The world is full of secrets. We may envy our neighbors next door, with their fancy new cars and in-ground pool, but we might simply be unaware that they're drowning in debt. (The average household with credit card debt owes roughly $16,000, and that's just the average!)
And then there is the neighbor on the other side of our house -- attracting very little attention, driving her 10-year-old car and walking her 8-year-old dog. What we don't know is that she's sitting on a retirement war chest of more than a million dollars, accumulated while she toiled at an ordinary job.
It's easy to assume that really fat bank or brokerage accounts are only for the wealthy and that the most we can hope for is to just get by. If you're earning, say, $45,000 per year and can't hope for much more than annual raises of 3%, it can be hard to imagine a comfy retirement.
Stop selling yourself short.
Meet the everyday millionaires
There are lots of examples of ordinary people who managed to accumulate great sums -- and you can do as well as them, or even better. Consider these four.
The determined washerwoman:
First, there's Oseola McCarty
. She's perhaps the most impressive example of how much someone can do with very little. She worked doing other people's laundry and never earned more than $9,000 in a year. Yet she managed to save more than a quarter of a million dollars. (Had she invested in stocks, she might have ended up with even more.)
The dropout dry cleaner:
Another financial hero is Genesio Morlacci. A dry cleaner who became a part-time janitor in retirement, he died at age 102, leaving $2.3 million to a local university. He had only a third-grade education, but was good with numbers. He invested in real estate, bonds, and some stocks. (Interestingly, since stocks have tended to significantly outperform bonds and real estate over the long haul, Mr. Morlacci might have accumulated even more if he'd invested differently.)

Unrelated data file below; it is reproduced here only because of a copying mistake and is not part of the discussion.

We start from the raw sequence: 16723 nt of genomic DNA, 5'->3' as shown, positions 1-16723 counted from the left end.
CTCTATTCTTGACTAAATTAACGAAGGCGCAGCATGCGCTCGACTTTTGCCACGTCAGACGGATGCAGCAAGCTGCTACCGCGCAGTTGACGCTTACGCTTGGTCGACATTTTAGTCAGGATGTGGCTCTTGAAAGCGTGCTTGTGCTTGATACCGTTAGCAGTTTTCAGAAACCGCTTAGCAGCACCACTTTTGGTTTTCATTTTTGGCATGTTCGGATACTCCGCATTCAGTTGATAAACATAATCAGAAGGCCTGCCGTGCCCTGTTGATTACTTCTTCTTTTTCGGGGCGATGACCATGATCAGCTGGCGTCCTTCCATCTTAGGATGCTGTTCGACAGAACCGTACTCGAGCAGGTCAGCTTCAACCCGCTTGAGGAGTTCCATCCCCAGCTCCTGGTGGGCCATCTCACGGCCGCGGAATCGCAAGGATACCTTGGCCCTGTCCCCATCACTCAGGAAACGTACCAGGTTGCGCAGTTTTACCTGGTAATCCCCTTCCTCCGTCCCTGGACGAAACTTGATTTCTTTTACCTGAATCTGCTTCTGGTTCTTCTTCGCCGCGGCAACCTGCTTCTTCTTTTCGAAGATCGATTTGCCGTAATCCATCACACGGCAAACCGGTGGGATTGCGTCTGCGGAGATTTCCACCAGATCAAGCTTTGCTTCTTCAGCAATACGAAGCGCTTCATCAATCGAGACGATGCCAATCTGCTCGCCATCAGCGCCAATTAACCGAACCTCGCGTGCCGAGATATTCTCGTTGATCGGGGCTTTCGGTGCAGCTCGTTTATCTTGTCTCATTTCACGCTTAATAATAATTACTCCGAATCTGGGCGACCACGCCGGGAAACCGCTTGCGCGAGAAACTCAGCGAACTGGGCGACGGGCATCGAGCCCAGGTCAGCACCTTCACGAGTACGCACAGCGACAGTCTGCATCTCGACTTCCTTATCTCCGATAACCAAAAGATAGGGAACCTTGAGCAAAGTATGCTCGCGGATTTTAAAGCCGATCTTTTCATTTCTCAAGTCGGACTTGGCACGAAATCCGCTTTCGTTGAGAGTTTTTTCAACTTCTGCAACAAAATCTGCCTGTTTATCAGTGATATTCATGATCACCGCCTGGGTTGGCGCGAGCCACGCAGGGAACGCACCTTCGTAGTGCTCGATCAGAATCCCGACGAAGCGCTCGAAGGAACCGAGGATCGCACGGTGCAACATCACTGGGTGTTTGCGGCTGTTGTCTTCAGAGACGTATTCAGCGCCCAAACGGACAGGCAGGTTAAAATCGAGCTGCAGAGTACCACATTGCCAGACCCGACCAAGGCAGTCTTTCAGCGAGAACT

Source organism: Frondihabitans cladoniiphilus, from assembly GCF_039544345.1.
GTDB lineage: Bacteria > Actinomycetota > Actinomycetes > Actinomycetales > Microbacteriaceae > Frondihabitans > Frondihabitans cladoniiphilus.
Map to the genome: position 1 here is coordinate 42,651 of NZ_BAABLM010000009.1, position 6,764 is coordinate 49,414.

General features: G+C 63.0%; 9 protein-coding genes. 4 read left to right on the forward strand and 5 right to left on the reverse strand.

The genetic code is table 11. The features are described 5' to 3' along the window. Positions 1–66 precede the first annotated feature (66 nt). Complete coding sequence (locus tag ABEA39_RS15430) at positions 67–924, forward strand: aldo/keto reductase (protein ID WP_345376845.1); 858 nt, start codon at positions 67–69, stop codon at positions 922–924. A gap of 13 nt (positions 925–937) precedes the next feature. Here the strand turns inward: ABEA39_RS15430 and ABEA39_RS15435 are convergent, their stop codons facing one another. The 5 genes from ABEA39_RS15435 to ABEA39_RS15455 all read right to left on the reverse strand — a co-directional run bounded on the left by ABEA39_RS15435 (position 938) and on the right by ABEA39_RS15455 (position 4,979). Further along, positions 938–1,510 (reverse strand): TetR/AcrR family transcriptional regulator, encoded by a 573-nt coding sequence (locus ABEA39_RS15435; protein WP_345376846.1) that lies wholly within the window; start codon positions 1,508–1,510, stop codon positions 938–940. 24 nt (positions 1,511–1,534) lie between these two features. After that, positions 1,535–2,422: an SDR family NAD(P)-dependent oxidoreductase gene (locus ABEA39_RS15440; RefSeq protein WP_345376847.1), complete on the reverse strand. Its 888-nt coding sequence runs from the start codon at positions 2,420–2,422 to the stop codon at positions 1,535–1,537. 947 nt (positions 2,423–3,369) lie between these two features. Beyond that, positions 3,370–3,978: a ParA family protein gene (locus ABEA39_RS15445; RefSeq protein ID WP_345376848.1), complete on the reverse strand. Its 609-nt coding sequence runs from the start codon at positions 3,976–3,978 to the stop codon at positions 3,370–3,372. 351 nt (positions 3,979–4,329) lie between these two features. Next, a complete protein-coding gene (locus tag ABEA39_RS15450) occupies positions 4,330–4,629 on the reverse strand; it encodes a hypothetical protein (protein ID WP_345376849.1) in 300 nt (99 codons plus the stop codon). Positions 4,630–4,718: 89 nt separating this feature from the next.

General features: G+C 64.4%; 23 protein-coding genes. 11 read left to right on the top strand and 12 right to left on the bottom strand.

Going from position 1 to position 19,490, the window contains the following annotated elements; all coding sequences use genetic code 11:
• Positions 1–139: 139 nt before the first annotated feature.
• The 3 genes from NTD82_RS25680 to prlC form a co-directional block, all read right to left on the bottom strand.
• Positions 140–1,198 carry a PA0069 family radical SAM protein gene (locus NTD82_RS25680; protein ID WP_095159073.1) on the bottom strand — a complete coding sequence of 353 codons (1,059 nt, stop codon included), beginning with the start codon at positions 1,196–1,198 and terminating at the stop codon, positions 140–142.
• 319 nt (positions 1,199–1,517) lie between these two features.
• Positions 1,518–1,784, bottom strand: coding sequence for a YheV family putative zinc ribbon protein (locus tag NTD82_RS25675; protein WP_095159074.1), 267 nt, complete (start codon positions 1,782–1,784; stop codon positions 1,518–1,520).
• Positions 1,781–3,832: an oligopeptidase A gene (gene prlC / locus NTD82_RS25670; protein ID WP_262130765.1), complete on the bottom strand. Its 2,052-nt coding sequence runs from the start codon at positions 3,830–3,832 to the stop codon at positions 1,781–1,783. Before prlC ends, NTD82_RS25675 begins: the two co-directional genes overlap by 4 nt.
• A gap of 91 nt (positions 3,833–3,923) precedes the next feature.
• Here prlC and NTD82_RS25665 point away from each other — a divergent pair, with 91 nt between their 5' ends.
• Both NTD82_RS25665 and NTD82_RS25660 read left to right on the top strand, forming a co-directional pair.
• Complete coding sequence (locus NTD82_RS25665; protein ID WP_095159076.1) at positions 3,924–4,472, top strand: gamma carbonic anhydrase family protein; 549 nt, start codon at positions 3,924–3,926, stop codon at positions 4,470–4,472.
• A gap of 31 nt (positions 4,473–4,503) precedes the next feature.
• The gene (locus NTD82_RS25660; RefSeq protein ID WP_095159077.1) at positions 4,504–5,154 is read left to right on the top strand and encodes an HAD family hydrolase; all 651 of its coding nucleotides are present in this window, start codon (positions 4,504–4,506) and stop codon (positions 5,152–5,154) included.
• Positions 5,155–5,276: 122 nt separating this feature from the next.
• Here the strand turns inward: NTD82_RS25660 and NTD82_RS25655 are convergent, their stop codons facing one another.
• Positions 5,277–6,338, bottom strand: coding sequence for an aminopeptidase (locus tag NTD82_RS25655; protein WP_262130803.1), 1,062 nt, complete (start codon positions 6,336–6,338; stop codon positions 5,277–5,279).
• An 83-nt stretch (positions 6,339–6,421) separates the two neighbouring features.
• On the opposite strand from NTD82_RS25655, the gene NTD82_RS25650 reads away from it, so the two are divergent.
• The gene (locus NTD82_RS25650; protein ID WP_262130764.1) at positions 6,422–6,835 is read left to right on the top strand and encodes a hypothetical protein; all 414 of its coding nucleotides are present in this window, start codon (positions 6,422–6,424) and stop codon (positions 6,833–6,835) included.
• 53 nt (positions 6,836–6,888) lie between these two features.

The everyday entrepreneurs: Then there's Golda and Gilmore Reynolds, an unassuming couple in Indiana who surprised their town of Osgood by bequeathing $23 million. She had been a schoolteacher, and over the years they owned several small businesses, such as a car dealership and a tobacco shop. One trait of theirs was a love of stocks and investing, which enabled them to multiply their small fortune into a mammoth one.
The studious stock-picking teacher: Thomas Drey Jr., was a schoolteacher, too, until he retired. He spent a fair chunk of time at the Boston Public Library, studying stocks. The fact that he was able to leave $6.8 million to the library when he died suggests that he got very good at selecting smart investments. He wrote a book on the subject, as well -- America's 100 Best Growth Stocks.
Those are just a handful of many people who come from walks of life not so different from you and me.
You Can Do Better, Too
Clearly, these people amassed their money because they put their minds to it -- something any of us can do. The trick is to save aggressively and invest effectively.
Saving 10% of your income may not be enough, especially if you're starting a bit late. If you need to, you can employ some tricks to boost your saving and investing. For example, take on a second job for a while. Or simply work a few more years than you planned to before retiring. Taking in a boarder for a while can generate a lot of extra income. Or, if more extreme measures are warranted, consider moving into a smaller home -- or to a region with a lower cost of living.
The next step is deploying that extra savings and maximizing its future growth. Parking your long-term money in low-interest bonds isn't going to build wealth very quickly. The most successful builders of long-term wealth look to the stock market to make their fortunes blossom.
Yes, the stock market can be volatile, but if you take the time to learn more about stocks, you can invest somewhat conservatively in stocks and still make good money.
And finally, don't totally deprive yourself, or you'll have very little chance of sticking with your plan. Genesio Morlacci took occasional trips to Italy. The Reynolds had a winter home in Florida. Enjoy your life, but do so with your eyes on the prize -- a cushy retirement.
You can follow Motley Fool contributor Selena Maranjian on Twitter here.